Do I cry all day?  Only if I’m reading a sad book.  (I’m looking at you, Still Alice.)  Do I have thoughts of hurting myself?  Only if eating an entire box of Oreo Double Stufs falls into that category. Do I sleep a lot?  Not all the time, but a lot.  Have I lost purpose?  C’mon, I did just lose my job.  Is my weight changing?  No fair, it’s Christmas time. Do I have unexplained aches or pains? Yes, but I can explain them, I’m 40 years old.

Am I embarrassed to tell you that I’m depressed?  Horribly. 

That’s why I’m telling you.  I'm not doing this for the drama or the comments or the "atta boys." I am calling out the monster under my bed.  I understand I am depressed, but I refuse to stay scared and embarrassed too.  I’m telling you this very un-HIPAA personal story to ask you to do one thing this holiday season and all seasons - show grace.  We have no idea what is going on under people’s facades.  Those happy Facebook statuses are probably how people want to feel, not how they do feel.  (Unless they are serious over-sharers.)

When someone seems to drop out of view, do something to let them know you miss them - a text, a voice mail or, heaven forbid, a hand-written note on real paper.  You aren't going to cure them, but they aren't going to feel so isolated in that moment.

I am telling myself this now - show grace.  To the neighbor who asks too many personal questions.  Maybe they just want to know you better and be known in return.  To the doctors who are trying their best, work with them, not kicking and screaming against their perspectives.  To your family that is frustrated that they cannot fix this for you, listen to their efforts without being defensive.  Show grace.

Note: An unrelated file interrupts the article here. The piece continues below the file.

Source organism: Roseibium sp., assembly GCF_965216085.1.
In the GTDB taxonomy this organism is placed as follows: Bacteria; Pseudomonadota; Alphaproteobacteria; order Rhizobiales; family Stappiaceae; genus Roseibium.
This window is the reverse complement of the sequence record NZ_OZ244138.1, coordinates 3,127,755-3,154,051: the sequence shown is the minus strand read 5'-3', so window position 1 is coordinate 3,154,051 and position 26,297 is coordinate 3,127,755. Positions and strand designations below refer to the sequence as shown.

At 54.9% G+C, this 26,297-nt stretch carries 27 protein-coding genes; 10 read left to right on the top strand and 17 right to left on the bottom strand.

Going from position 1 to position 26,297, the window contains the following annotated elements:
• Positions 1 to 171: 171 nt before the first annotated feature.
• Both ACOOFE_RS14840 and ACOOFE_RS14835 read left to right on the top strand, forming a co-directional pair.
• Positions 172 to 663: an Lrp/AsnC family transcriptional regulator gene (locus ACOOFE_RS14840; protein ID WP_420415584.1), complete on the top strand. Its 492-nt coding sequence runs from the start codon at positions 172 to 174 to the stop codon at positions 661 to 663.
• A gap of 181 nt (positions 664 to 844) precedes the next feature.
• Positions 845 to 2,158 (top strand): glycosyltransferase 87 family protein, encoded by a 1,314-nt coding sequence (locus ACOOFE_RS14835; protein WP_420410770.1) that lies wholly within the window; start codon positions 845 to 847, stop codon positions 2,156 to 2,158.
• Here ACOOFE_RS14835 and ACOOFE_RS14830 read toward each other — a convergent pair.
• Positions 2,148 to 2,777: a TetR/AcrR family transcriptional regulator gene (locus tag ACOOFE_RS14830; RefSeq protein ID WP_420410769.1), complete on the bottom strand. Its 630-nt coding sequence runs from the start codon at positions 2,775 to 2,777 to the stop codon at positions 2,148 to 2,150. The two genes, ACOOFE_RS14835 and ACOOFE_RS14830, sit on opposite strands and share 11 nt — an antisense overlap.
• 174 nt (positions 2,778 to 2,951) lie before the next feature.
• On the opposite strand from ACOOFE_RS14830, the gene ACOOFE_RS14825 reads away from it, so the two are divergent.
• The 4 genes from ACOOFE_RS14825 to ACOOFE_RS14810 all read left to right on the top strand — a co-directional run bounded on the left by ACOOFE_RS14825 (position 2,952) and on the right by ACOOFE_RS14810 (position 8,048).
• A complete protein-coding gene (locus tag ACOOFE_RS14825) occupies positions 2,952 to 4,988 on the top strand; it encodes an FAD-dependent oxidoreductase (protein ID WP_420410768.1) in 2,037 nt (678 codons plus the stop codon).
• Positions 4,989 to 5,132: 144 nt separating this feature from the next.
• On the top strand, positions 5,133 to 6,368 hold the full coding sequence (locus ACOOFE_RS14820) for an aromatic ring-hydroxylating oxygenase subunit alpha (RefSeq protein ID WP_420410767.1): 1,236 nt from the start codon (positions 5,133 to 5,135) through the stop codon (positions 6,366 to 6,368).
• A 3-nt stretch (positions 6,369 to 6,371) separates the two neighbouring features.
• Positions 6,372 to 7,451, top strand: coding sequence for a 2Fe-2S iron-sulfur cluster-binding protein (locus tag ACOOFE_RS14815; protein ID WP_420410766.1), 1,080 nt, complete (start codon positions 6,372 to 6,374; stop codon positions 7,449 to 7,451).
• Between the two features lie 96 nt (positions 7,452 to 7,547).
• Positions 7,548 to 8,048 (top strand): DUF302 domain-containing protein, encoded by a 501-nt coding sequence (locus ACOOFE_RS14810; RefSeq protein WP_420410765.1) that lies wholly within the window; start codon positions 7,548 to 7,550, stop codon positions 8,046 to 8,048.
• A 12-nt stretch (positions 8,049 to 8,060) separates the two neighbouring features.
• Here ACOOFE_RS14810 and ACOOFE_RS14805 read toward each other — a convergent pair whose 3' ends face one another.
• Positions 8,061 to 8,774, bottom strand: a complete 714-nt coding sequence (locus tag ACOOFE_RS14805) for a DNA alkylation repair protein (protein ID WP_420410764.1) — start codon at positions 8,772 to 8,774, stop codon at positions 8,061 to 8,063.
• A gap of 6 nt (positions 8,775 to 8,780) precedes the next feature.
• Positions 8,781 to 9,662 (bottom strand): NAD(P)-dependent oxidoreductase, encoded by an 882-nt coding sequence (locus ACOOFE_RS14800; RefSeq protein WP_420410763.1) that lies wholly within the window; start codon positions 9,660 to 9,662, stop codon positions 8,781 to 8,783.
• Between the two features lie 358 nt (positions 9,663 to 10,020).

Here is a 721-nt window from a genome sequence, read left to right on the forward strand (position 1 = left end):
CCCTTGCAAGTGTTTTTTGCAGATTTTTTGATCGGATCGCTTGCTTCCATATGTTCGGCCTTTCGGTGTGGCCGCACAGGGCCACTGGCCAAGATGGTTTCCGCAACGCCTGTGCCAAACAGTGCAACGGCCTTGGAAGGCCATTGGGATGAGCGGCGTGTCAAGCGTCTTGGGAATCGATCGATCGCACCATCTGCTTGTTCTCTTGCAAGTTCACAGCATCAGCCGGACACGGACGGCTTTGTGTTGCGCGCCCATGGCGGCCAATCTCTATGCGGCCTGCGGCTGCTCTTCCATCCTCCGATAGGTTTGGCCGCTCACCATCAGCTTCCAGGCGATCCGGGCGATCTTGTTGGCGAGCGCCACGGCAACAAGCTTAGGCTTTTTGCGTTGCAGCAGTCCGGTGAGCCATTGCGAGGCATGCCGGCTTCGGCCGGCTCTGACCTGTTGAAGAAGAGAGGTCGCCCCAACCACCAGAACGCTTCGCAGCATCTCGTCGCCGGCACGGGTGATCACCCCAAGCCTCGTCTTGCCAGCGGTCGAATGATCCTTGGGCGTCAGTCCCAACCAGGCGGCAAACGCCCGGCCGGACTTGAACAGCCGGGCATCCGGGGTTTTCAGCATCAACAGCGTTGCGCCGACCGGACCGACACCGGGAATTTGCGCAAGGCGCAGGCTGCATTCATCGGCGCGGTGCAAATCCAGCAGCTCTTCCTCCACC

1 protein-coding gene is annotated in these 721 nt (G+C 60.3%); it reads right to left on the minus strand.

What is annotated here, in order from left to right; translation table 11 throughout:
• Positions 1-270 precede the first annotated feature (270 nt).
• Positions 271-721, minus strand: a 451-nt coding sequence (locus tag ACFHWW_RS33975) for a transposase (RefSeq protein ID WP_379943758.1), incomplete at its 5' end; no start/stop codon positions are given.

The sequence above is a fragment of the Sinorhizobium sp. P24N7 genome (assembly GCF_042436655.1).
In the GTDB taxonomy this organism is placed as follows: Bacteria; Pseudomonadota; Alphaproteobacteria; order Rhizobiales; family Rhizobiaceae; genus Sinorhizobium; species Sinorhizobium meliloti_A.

When you are in Wal-Mart and you want to make fun of the person wearing their jammie pants - dude, they are a step ahead of me.  I didn’t leave bed until 11:30 this morning. 

When someone does over share or is like a dark cloud on social media, say a prayer for them.  Yes, they might be looking for some drama, but it takes 15 seconds to say, “Hey God, you know the story, I don’t.  Be with them where they are.”  If you aren’t religious, take a moment to think a kind thought about them.

That’s the kind of grace I’m talking about.

I’m surrounded by people who love me.  Maybe not physically, but I have no doubt about the support available to me when I reach out.  I am so freaking blessed in that way. Is that enough to pull someone out of depression?  No, otherwise I would have been cured months ago.  Does it help?  More than any one of you know. 

You might consider this a major over share.  That's ok.  You are entitled to your opinion of me.    Think a kind thought of me anyway, maybe even that 15 second prayer if you are so inclined.  

I will do the same for you.